Document Detail


The handling of peripheral venous catheters--from non-compliance to evidence-based needs.
MedLine Citation:
PMID:  20964751     Owner:  NLM     Status:  MEDLINE    
Abstract/OtherAbstract:
AIM: To study nurses' compliance to national guidelines (Sweden) for peripheral venous catheters and to establish the complication frequency connected to time in situ and bore size.
BACKGROUND: Worldwide, there are no standard peripheral venous catheters guidelines, and the need for elective replacement has been challenged. Furthermore, the time interval and need for elective change of peripheral venous catheters has cost implications for hospitals.
DESIGN: Prospective register study.
METHODS: The health care professionals in one surgical ward in a university hospital in the south of Sweden prospectively registered peripheral venous catheters parameters. Four hundred and thirteen peripheral venous catheters were registered for time in situ, size and complications. A cost analysis was performed. Non-parametric statistics were used, and p<0.05 was regarded as significant.
RESULT: Compliance to the guideline of time in situ was 30.2%, and the frequency of thrombophlebitis was 6.5%. Peripheral venous catheters left in situ for more than 72 hours caused more thrombophlebitis (p=0.03). There was no difference in thrombophlebitis rate when peripheral venous catheters were changed within 24 hours compared with peripheral venous catheters that were changed within 72 hours. No difference was seen regarding complications between peripheral venous catheters sized 0.9 mm/22 gauge or 1.1 mm/20 gauge.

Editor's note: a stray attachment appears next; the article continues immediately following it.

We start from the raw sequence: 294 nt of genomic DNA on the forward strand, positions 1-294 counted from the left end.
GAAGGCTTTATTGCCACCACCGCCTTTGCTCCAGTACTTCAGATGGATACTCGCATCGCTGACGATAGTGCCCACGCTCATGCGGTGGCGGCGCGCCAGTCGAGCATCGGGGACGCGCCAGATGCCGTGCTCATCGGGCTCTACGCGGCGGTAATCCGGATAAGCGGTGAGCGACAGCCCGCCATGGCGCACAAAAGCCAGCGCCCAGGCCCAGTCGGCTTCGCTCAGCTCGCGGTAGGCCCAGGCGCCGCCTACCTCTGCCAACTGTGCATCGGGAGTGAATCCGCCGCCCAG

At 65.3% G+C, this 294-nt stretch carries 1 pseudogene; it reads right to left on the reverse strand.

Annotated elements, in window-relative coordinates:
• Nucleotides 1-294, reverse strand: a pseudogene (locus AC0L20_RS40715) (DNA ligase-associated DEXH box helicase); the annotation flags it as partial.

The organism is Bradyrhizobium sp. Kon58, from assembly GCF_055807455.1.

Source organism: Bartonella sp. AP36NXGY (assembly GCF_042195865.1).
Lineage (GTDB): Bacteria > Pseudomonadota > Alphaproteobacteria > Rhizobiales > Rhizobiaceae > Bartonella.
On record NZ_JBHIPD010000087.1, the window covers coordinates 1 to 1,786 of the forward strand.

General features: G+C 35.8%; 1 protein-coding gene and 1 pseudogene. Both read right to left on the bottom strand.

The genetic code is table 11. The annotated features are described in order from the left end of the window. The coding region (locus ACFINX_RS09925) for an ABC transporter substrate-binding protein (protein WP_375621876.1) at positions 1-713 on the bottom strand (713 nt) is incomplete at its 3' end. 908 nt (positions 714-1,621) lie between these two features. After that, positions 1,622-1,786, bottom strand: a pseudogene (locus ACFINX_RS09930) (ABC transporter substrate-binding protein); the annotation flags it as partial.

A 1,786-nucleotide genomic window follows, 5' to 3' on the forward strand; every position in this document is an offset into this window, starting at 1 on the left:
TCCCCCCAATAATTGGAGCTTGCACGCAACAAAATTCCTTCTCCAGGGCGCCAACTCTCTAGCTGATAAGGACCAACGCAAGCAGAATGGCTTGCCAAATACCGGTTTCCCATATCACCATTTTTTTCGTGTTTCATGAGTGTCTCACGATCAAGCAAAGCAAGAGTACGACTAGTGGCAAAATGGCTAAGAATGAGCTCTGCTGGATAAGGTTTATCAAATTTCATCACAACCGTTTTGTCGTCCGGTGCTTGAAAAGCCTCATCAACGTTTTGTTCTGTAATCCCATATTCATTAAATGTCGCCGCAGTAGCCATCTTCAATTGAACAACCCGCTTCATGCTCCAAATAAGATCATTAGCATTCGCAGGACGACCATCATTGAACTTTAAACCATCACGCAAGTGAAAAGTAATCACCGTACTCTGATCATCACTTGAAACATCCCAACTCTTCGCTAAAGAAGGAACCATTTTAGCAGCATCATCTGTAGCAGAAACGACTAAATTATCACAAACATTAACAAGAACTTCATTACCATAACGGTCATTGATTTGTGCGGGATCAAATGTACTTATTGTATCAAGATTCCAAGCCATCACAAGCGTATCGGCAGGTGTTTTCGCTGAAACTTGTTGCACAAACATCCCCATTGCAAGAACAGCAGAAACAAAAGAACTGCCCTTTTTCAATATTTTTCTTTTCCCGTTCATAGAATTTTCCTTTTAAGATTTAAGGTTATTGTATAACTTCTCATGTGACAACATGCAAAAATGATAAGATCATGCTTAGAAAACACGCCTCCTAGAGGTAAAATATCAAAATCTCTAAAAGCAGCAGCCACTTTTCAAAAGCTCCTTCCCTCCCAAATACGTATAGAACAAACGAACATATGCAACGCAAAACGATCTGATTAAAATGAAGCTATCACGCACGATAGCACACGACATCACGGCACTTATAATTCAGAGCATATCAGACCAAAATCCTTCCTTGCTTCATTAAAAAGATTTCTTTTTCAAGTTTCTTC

CONCLUSION: The present Swedish national guidelines, advocating peripheral venous catheter change every 24 hours, should be altered since peripheral venous catheters left in situ for up to 72 hours were not found to be related to a greater risk of developing thrombophlebitis. Nor is it compatible with a greater risk to use a peripheral venous catheter of 1.1 mm/20 gauge instead of 0.9 mm/22 gauge. The change in guidelines would decrease money spent, 250 100 Euro in Sweden, thus allowing time for the nurses to do other tasks and save discomfort for the patients.
RELEVANCE TO CLINICAL PRACTICE: National guidelines should be based on evidence and current facts, and evaluation of guidelines should be given priority.
Authors:
Daniella Hasselberg; Bodil Ivarsson; Roland Andersson; Bobby Tingstedt
Publication Detail:
Type:  Journal Article; Research Support, Non-U.S. Gov't     Date:  2010-10-22
Journal Detail:
Title:  Journal of clinical nursing     Volume:  19     ISSN:  1365-2702     ISO Abbreviation:  J Clin Nurs     Publication Date:  2010 Dec 
Date Detail:
Created Date:  2010-11-18     Completed Date:  2011-03-24     Revised Date:  2011-08-02    
Medline Journal Info:
Nlm Unique ID:  9207302     Medline TA:  J Clin Nurs     Country:  England    
Other Details:
Languages:  eng     Pagination:  3358-63     Citation Subset:  N    
Copyright Information:
© 2010 Blackwell Publishing Ltd.
Affiliation:
Department of Surgery, Skånes University Hospital of Lund, Lund University, Lund, Sweden. daniella.hasselberg@skane.se
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MeSH Terms
Descriptor/Qualifier:
Adolescent
Adult
Aged
Aged, 80 and over
Catheterization, Peripheral / economics,  nursing*,  standards*
Chi-Square Distribution
Costs and Cost Analysis
Female
Guideline Adherence*
Humans
Male
Middle Aged
Practice Guidelines as Topic*
Prospective Studies
Registries
Risk Factors
Statistics, Nonparametric
Sweden / epidemiology
Thrombophlebitis / epidemiology,  etiology
Treatment Outcome
Comments/Corrections
Comment In:
J Clin Nurs. 2011 Jul;20(13-14):2081-2   [PMID:  21668543 ]

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